The two-stage rocket, built by the European launch provider Arianespace, lifted off from the Guiana Space Center in Kourou, French Guiana, at 7:25 a.m. EDT (1125 GMT, 8:25 a.m. local time).
A few minutes later, the rocket's two solid boosters separated and fell into the Pacific Ocean off the coast of Peru, and the payload fairing jettisoned from the rocket's second stage. [The Most Exciting Space Missions to Watch in 2018]
After the rocket's core stage separated, the second-stage engines ignited, kicking off a 3-hour coast into medium Earth orbit, where the satellites were deployed at an altitude of 14,243 miles (22,922 kilometers) shortly after 11 a.m. EDT (1500 GMT).
These four satellites will join the 22 Galileo satellites already in orbit. The Galileo constellation, which will eventually consist of 30 satellites, has provided Europe with a high-precision navigation system — similar to the U.S.'s Global Positioning System (GPS) — since it became operational in 2017.
With its own GPS satellite network, Europe is ending its reliance on Russia's GLONASS navigation system and the U.S. Air Force's Navstar GPS satellites, European Space Agency officials said in a statement. Unlike those networks, Europe's independent system is made for and operated by civilians. Its lower-precision navigation services are free for anyone to use, and private companies can purchase higher-precision capabilities.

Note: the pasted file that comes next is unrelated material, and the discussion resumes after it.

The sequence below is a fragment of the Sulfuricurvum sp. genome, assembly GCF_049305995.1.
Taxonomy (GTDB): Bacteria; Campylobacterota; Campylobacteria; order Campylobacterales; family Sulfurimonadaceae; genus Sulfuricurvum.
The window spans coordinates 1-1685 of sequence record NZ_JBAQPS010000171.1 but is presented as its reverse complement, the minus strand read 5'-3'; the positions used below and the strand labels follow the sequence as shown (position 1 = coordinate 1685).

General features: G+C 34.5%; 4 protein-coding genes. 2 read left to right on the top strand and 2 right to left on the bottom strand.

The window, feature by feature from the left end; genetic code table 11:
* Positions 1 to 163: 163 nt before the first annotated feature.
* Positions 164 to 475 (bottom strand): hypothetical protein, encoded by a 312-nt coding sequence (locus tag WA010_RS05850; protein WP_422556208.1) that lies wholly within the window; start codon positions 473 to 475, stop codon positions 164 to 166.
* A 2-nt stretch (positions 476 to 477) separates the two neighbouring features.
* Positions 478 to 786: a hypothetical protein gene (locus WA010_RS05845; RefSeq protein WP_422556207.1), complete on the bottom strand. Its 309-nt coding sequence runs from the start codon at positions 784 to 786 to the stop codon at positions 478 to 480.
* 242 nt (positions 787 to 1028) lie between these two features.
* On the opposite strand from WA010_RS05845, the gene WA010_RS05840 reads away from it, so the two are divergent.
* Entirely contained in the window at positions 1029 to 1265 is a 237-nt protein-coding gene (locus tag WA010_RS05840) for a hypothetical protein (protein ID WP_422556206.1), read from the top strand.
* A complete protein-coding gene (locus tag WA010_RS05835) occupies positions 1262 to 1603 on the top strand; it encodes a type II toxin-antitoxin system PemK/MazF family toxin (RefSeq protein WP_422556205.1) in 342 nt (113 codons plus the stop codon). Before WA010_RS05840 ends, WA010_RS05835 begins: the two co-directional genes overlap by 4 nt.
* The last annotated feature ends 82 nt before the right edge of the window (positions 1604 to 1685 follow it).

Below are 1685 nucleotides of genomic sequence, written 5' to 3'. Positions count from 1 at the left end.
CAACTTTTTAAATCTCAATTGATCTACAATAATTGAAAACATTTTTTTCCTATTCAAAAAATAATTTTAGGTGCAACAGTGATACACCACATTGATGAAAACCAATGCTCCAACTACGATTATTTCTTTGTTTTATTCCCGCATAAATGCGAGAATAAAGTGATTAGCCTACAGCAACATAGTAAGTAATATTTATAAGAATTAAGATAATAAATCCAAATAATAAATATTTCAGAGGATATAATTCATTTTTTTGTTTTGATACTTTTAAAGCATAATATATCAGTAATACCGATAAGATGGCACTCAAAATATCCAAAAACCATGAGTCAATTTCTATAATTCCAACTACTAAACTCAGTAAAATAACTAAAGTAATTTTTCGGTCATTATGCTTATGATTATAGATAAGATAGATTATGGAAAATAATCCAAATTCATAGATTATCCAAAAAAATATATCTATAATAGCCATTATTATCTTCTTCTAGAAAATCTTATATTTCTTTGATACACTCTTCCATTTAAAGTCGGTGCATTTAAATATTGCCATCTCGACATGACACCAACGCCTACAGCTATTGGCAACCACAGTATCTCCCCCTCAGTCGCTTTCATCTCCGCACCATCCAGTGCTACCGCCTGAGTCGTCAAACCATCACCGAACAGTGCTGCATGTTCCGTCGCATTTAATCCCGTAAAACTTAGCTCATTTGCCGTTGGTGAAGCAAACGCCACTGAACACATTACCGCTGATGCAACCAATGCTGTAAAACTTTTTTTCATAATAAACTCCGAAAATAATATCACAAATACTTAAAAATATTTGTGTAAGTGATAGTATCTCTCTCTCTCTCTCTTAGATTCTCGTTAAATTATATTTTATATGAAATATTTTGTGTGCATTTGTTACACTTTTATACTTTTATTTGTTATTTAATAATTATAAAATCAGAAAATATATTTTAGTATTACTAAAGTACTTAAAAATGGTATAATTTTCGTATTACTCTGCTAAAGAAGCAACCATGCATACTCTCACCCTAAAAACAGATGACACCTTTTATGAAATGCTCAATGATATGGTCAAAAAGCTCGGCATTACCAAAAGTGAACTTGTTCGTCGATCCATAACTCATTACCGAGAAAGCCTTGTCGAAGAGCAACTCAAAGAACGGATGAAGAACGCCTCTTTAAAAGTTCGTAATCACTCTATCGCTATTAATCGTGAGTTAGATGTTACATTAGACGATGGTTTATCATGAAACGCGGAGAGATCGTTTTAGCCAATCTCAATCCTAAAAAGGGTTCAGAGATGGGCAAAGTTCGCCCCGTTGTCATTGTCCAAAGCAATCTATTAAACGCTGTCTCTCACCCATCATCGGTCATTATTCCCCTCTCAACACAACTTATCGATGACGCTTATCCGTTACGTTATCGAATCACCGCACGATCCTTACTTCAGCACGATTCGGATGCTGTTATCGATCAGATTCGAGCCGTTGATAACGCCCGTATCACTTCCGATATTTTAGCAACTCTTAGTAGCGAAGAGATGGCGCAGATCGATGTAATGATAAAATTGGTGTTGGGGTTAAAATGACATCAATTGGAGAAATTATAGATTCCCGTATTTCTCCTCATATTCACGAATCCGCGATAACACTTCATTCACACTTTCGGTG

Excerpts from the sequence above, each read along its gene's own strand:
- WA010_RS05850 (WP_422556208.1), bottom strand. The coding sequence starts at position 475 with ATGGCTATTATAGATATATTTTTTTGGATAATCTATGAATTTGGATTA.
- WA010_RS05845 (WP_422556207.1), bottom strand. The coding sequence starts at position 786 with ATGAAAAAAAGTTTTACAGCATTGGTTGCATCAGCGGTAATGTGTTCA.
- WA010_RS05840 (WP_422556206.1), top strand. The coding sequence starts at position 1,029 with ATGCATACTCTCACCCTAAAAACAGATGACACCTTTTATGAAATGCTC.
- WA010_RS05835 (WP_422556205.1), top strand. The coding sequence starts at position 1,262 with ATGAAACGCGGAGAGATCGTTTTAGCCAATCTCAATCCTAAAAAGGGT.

Today's mission was the third and final time that an Ariane 5 rocket has been used to launch Galileo satellites. With the next launch, in 2020, the new Ariane 6 rocket will take over and will start launching pairs of Galileo satellites. The Ariane 6 rocket will replace the Ariane 5, and the Ariane 5 ES configuration of the rocket that flew today has officially been retired.
"The Ariane 6's A62 version will take over, with two launches used to orbit another four satellites during a timeframe between December 2020 and June 2021," according to Arianespace's description of today's launch.
Arianespace has launched all of the Galileo satellites that are currently in orbit, starting with the first test satellite, launched in 2005. Before the Ariane 5 started launching them in 2016, Arianespace Soyuz rockets launched the first Galileo satellites into orbit.